Verge: $F Lightning - The Quiet Storm

I rented a new Ford Fusion back in 2020 to drive up I-95. The level 2 driver assistance then was outstanding. But it was not this good:…

On my first day driving the F-150 Lightning, I got to experience Ford’s hands-free driver assistance system, BlueCruise. This feature comes standard of the Platinum trim level and will cost extra to upgrade for Lariat trims. F-150 owners who opt for the $1,595 Ford Co-Pilot 360 Active 2.0 package can purchase BlueCruise for an additional $600.

I was excited to test out this feature because this was Ford’s long-awaited answer to General Motors’ Super Cruise, which is considered the gold standard for Level 2 advanced driver assist systems. (Tesla’s Autopilot does not allow for hands-free driving, though its Full Self-Driving beta system does.)

These systems work in concert with a number of distinct features, like adaptive cruise control, automatic emergency braking, lane-keep assist, blindspot detection, pedestrian monitoring, and stop sign detection. On certain divided highways (Ford says it works on “over 100,000 miles”), F-150 Lightning drivers can take their hands off the steering wheel and feet off the pedals, while infrared sensors mounted in the dash monitor their eyes to ensure they stay focused on the road ahead.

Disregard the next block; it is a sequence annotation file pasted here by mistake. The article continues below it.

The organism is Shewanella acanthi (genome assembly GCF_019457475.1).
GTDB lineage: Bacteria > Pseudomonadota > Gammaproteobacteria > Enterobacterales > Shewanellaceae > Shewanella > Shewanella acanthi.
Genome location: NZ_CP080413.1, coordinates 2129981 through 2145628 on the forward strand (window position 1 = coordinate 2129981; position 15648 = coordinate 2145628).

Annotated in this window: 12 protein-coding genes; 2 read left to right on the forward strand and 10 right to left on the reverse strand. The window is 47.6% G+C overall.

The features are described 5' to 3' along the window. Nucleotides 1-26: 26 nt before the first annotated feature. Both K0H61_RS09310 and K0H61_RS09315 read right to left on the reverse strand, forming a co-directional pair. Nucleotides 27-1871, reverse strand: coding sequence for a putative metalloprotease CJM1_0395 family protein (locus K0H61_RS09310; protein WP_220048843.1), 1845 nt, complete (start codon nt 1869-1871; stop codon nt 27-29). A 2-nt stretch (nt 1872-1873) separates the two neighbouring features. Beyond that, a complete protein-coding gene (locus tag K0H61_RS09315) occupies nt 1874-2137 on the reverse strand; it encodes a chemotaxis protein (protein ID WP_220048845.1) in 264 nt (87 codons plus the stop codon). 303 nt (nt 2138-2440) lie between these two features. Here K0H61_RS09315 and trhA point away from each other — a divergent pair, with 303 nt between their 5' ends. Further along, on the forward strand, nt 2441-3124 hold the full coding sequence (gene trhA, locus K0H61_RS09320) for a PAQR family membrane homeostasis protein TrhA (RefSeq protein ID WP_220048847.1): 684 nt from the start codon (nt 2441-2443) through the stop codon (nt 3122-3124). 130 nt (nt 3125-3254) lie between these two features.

As soon as you enter an approved area, a notification appears on the gauge cluster informing you that BlueCruise is available. I found the system very easy to engage and disengage, which wasn’t always the case with other Level 2 systems. After you get over the initial urge to slam on the brakes every time a car merges into your lane, you eventually get to sit back and enjoy the convenience of the system.

Here are the $F charts: